Michigan Enacts New Funeral Representative Act

Carol Cerwin, CTFA

Attending to the details of a loved one’s funeral is never an easy task. In fact, it can sometimes become a source of conflict if meddlesome friends and family members get involved.

On June 27, a new Michigan law went into effect that should help clarify who has the right to make the decisions regarding funeral arrangements. Known as Funeral Representative Act, its purpose is to allow Michigan residents to designate someone they trust – not necessarily a family member – to plan their funerals.

Prior to the existence of this law, the next of kin were empowered to arrange a decedent’s funeral, in the priority set forth in the previous statute. If more than one of the next of kin had authority and disagreed, the choice of the majority prevailed, even if the decision reached did not match the decedent’s wishes. This often led to arguments between children of the decedent, or even arguments between children of a first marriage and the surviving second spouse.

This new law is intended to avoid these conflicts by allowing the decedent (“declarant”) to appoint a “funeral representative” in his or her will, patient advocate designation, or other writing as long as it meets the following criteria:

• The writing must be dated.
• The writing must be signed before a notary public, or in the presence of two other witnesses, or both a notary and two witnesses.

Although the law states that the funeral representative maybe nominated in the decedent’s will, it makes better sense to use a separate writing so that the contents of the will, specifically the dispositive provisions, remain private.

The document appointing a funeral representative allows for the nomination of a successor funeral representative in the event the primary nominee is unable or unwilling to act. The designation may
be revoked in writing at any time but must be witnessed by a notary or by two witnesses. If a spouse is appointed as funeral representative, and there is a subsequent divorce, the law provides for an automatic revocation of that designation.

The limitations on who may act as a funeral representative are as follows:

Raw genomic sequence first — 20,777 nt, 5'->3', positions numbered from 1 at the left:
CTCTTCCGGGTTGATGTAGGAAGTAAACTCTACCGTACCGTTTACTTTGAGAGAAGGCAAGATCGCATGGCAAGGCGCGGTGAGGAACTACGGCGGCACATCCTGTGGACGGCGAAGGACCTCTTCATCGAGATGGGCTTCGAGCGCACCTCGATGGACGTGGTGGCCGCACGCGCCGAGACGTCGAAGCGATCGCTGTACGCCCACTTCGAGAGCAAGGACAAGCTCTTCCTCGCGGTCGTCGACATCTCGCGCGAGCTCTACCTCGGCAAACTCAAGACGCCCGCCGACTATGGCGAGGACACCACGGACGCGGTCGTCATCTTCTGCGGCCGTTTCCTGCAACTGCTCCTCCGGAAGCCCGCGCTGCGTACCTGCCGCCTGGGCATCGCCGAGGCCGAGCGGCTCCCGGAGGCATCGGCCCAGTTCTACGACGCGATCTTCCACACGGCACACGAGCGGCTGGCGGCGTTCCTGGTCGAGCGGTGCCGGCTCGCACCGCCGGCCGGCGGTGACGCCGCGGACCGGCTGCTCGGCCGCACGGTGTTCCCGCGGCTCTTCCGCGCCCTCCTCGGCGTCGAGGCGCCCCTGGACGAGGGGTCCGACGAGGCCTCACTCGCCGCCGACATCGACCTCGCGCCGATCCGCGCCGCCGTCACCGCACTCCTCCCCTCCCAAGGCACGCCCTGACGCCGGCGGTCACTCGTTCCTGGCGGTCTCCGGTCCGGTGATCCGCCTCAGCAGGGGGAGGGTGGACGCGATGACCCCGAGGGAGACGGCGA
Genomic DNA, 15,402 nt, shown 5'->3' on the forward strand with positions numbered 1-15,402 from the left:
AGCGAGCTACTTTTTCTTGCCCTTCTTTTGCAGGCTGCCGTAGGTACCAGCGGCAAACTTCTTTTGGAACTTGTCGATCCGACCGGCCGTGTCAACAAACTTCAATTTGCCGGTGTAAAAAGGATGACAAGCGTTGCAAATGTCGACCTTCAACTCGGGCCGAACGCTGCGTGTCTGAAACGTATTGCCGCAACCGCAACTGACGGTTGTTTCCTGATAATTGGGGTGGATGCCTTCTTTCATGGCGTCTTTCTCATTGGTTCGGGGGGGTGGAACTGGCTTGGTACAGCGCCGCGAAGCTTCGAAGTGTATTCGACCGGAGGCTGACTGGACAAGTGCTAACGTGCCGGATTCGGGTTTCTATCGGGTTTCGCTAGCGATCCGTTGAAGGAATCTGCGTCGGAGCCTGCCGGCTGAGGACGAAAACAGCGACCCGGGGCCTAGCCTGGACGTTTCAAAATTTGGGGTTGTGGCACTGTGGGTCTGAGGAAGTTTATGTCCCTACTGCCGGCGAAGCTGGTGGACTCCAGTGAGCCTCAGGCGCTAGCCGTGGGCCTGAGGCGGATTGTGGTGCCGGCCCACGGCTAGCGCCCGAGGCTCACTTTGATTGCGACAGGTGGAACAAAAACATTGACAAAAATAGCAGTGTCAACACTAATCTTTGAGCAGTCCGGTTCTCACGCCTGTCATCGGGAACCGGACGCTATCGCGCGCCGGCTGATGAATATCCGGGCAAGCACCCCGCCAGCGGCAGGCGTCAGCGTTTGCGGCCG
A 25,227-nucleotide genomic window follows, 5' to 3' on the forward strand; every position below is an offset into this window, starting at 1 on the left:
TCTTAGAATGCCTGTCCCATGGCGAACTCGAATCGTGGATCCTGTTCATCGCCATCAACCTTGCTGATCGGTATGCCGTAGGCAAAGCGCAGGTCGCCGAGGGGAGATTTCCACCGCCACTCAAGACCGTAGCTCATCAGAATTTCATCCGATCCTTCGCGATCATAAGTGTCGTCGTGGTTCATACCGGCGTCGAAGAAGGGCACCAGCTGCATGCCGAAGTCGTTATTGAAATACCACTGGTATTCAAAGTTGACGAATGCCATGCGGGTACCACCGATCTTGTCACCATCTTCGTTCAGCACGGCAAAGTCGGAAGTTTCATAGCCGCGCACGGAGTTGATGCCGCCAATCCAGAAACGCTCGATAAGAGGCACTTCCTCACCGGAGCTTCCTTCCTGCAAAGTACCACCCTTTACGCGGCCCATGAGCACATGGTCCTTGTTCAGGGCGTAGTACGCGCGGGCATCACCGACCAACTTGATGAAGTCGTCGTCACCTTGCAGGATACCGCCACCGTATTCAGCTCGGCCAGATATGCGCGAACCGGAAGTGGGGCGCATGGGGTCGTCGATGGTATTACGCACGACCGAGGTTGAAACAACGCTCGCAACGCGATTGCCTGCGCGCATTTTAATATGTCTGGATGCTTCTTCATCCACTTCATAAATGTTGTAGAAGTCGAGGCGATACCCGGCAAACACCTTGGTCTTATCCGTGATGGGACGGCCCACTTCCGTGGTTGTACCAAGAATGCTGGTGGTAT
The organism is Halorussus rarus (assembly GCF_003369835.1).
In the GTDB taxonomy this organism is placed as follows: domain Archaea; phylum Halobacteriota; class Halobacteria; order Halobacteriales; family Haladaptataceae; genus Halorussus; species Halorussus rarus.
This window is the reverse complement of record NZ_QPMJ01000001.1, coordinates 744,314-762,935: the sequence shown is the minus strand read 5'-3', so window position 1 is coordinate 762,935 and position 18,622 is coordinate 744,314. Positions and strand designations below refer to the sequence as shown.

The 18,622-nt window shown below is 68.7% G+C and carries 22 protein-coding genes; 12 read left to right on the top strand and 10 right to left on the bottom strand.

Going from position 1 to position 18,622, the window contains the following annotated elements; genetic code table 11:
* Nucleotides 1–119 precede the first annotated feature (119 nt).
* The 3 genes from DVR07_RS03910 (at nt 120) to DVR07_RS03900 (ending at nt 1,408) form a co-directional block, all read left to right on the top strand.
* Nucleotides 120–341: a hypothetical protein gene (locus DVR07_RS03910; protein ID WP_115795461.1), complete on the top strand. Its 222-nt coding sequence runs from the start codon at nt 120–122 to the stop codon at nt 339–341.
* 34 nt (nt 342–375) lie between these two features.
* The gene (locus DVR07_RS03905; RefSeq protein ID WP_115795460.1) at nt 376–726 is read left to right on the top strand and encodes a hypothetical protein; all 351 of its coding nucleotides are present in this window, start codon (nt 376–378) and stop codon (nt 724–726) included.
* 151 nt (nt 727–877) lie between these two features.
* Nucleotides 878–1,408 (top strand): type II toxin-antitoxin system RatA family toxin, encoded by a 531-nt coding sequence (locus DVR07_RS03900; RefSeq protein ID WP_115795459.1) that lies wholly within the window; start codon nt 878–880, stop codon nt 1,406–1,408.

• The representative must be age 18 or older.
• The representative may not be a licensed health professional, employee or a volunteer of a facility providing care during the declarant’s final illness.
• The representative may not be an officer or employee of a funeral establishment, cemetery or crematory that provides services for the declarant (unless it is a family member).
• The representative may not be someone who has been criminally charged with the declarant’s murder.

The funeral representative has the right and power to make decisions about the declarant’s funeral arrangements, including:

• Whether the declarant will be buried or cremated, and if cremated, how the cremated remains will be kept or disposed of.
• The funeral representative is liable for making sure the costs associated with the disposition of the declarant’s body are paid. The costs may be paid by the funeral representative, or through insurance, through the declarant’s estate, or some other source, but the funeral representative is responsible for coordinating this payment.

Because of this responsibility, a funeral representative must sign an acknowledgement of his or her duties. The representative’s powers become effective only upon the declarant’s death, and the representative may not assign the powers and duties conveyed to someone else.

It should be noted that there is no legal way to bind the funeral representative to carry out the declarant’s wishes, so it is essential that the declarant makes his or her wishes known, and that he or she chooses a representative who can be counted on to carry out those wishes.

It should also be noted that if a funeral representative is not designated, by default the following persons who are age 18 or older in the order noted are presumed to have the authority to make decisions regarding funeral arrangements and disposition of remains:

• Decedent’s surviving spouse
• Decedent’s children
• Decedent’s grandchildren
• Decedent’s parents
• Decedent’s grandparents
• Decedent’s siblings
• A descendant of the decedent’s parents who first notifies the funeral establishment in possession of the decedent’s body
• A descendant of the decedent’s grandparents who first notifies the funeral establishment in possession of the decedent’s body
• The personal representative or nominated personal representative

Feel free to contact your Plunkett Cooney attorney or any member of the Trusts & Estates Practice Group to discuss the new Michigan Funeral Representative Act.